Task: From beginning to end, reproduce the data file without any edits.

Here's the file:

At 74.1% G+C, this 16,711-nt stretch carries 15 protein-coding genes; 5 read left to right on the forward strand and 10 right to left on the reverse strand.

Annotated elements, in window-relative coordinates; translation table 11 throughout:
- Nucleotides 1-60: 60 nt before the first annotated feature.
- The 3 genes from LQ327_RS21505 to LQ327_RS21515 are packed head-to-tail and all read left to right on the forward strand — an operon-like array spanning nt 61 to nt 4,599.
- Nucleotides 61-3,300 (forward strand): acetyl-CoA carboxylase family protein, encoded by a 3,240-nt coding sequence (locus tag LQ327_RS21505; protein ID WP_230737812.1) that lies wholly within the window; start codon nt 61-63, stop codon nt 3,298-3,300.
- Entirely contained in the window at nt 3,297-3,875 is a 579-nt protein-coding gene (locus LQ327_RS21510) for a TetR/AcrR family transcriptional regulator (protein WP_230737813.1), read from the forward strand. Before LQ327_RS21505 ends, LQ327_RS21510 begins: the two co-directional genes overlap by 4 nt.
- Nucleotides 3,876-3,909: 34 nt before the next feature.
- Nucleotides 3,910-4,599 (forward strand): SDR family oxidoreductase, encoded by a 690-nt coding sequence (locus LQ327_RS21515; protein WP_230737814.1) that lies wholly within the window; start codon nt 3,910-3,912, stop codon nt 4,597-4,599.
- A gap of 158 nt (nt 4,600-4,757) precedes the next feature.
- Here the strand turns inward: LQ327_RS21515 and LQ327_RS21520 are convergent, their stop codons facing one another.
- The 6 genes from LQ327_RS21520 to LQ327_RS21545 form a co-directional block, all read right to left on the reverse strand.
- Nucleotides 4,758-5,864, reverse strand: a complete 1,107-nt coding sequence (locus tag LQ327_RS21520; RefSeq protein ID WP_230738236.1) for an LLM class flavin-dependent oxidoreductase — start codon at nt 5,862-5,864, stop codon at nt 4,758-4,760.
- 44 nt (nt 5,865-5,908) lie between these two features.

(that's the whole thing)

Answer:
At 74.1% G+C, this 16,711-nt stretch carries 15 protein-coding genes; 5 read left to right on the forward strand and 10 right to left on the reverse strand.

Annotated elements, in window-relative coordinates; translation table 11 throughout:
- Nucleotides 1-60: 60 nt before the first annotated feature.
- The 3 genes from LQ327_RS21505 to LQ327_RS21515 are packed head-to-tail and all read left to right on the forward strand — an operon-like array spanning nt 61 to nt 4,599.
- Nucleotides 61-3,300 (forward strand): acetyl-CoA carboxylase family protein, encoded by a 3,240-nt coding sequence (locus tag LQ327_RS21505; protein ID WP_230737812.1) that lies wholly within the window; start codon nt 61-63, stop codon nt 3,298-3,300.
- Entirely contained in the window at nt 3,297-3,875 is a 579-nt protein-coding gene (locus LQ327_RS21510) for a TetR/AcrR family transcriptional regulator (protein WP_230737813.1), read from the forward strand. Before LQ327_RS21505 ends, LQ327_RS21510 begins: the two co-directional genes overlap by 4 nt.
- Nucleotides 3,876-3,909: 34 nt before the next feature.
- Nucleotides 3,910-4,599 (forward strand): SDR family oxidoreductase, encoded by a 690-nt coding sequence (locus LQ327_RS21515; protein WP_230737814.1) that lies wholly within the window; start codon nt 3,910-3,912, stop codon nt 4,597-4,599.
- A gap of 158 nt (nt 4,600-4,757) precedes the next feature.
- Here the strand turns inward: LQ327_RS21515 and LQ327_RS21520 are convergent, their stop codons facing one another.
- The 6 genes from LQ327_RS21520 to LQ327_RS21545 form a co-directional block, all read right to left on the reverse strand.
- Nucleotides 4,758-5,864, reverse strand: a complete 1,107-nt coding sequence (locus tag LQ327_RS21520; RefSeq protein ID WP_230738236.1) for an LLM class flavin-dependent oxidoreductase — start codon at nt 5,862-5,864, stop codon at nt 4,758-4,760.
- 44 nt (nt 5,865-5,908) lie between these two features.